Supporting COVID-19 Response: Call 1166 in Pakistan

Polio eradication call centre in Islamabad converted to fight COVID-19.

The NEOC “Sehat Tahaffuz 1166” Helpline provides lifesaving information. ©UNICEF Pakistan/2020/Sharmin

“How can I help you?” Pause. “Have you travelled out of the country recently?” Pause. “Please stay on the line. I am connecting you to a doctor,” says a young woman reassuringly to someone at the other end of the line.

The call operator works at the ‘Sehat Tahaffuz 1166’ COVID-19 Helpline Centre at the National Emergency Operations Centre (NEOC) for Polio Eradication in Islamabad, Pakistan.

Until last month, Sehat Tahaffuz 1166 was a polio eradication helpline to help caregivers share concerns and receive accurate information about polio and other vaccines. As the pandemic spread, the Government expanded the centre to fight COVID-19.

A vital support system during a difficult time

Like many other countries, the global outbreak of COVID-19 poses an enormous challenge to health services in Pakistan. The Sehat Tahaffuz 1166 call centre is increasingly becoming an important platform to listen to the concerns of people, provide correct information, and connect them to a doctor when required.

Sadia Saleem (24), a proud Helpline agent. ©UNICEF Pakistan/2020/Sharmin

“I received a phone call from a 75-year-old man this morning. He was so scared and confused because of the coronavirus situation. He asked if sunbathing could help him stay protected from the virus,” said Sadia Saleem, a 24 year old helpline agent. “I explained to him the symptoms of the virus, and the preventive measures. He seemed relieved and thanked me,” she added.

Sadia is one of the 55 call agents currently supporting the helpline, which operates in shifts, from 8am to midnight every day, seven days a week.

“I’ve been working for the 1166 helpline since its inception. It’s stressful work but I feel proud that I’m serving the people during this challenging time. In addition to receiving reliable information, I think most people feel some comfort just speaking with someone from the health system,” said Sadia of her experiences.

Alongside the agents, the government has assigned six doctors to support the Helpline. Dr. Rabia Basri is one of them.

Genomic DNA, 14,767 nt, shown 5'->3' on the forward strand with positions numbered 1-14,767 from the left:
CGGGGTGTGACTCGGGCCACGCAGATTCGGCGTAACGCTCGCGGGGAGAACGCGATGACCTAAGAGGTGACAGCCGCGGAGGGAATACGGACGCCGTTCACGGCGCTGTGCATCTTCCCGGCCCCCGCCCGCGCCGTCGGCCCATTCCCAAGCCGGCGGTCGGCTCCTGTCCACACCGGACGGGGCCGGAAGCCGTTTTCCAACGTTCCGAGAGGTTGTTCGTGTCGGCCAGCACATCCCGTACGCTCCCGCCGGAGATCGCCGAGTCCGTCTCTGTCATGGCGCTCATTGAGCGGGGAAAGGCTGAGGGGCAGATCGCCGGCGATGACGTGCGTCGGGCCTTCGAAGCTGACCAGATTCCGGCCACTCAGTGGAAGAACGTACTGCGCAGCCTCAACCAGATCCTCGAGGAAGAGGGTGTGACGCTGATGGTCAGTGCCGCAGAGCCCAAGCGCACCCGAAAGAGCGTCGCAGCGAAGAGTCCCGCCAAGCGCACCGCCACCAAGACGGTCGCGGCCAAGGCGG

“I am forwarded calls that are critical and need expert medical advice. Every day, I receive about forty calls, some twenty minutes long. These are difficult times for everyone. I often advise people about personal hygiene and physical distancing, and if they are having symptoms, help connect them with a hospital for the coronavirus test and further medical support,” said Dr. Rabia.

Dr. Rabia Basri is one of six doctors stationed at the Helpline, responding to critical calls with expert medical guidance and referrals. ©UNICEF Pakistan/2020/Sharmin

70,000 calls a day

“Initially, we were receiving about a thousand calls a day. During the National Polio Immunization Campaign in February 2020 for example, people were calling to report missed children, clarify doubts about vaccines and lodge complaints when health and vaccine services were not working,” said Huma Shaukat, the Helpline Liaison Officer.

However, since the outbreak of COVID-19, the call volume has increased dramatically, to about 70,000 calls a day.

“Each call agent responds to about 150 callers a day. To increase the capacity of the helpline, thirty more agents have joined to manage the growing number of calls,” added Huma.

Despite adding more agents, the call volume has become unmanageable for the helpline centre. The situation has prompted the government to assign additional resources. The Digital Pakistan initiative of the Prime Minister’s Office is helping recruit an additional 165 agents while the National Institute of Health is assigning ten more doctors to the technical team.

Managing the 1166 helpline centre

“Training and commitment of call agents are very important. Otherwise the helpline will not work,” said Huma. “We have four supervisors managing the team of call agents and support them when required as the work here is highly challenging, especially now with the high number of calls every day.”

Daniyal Kiyani (20) is a newly recruited Helpline agent committed to helping people during the COVID-19 pandemic. ©UNICEF Pakistan/2020/Sharmin

All call agents undergo a comprehensive training on COVID-19 basic information and primary symptoms facilitated by the National Institute of Health, followed by sessions on the helpline technology and interpersonal communication.

“We generate a daily report and share with relevant sections and the helpline management team. This is very important as it helps us review and manage problems, to continue functioning as an efficient helpline supporting people in their time of need,” Huma explained.

With the leadership of the Government of Pakistan and the support of Global Polio Eradication Initiative (GPEI) partners – the United Nations Children’s Fund (UNICEF), World Health Organization (WHO) and Bill & Melinda Gates Foundation (BMGF), the Sehat Tahaffuz 1166 Helpline has become an essential support system for the people of Pakistan.

“GPEI partners are supporting the Government in utilizing existing polio eradication resources for the COVID-19 response in Pakistan. We are striving together to support as much as we can to ensure the health and safety of all children and families in the country during this challenging time,” said Dennis Chimenya, the UNICEF C4D team lead supporting the helpline in Pakistan.

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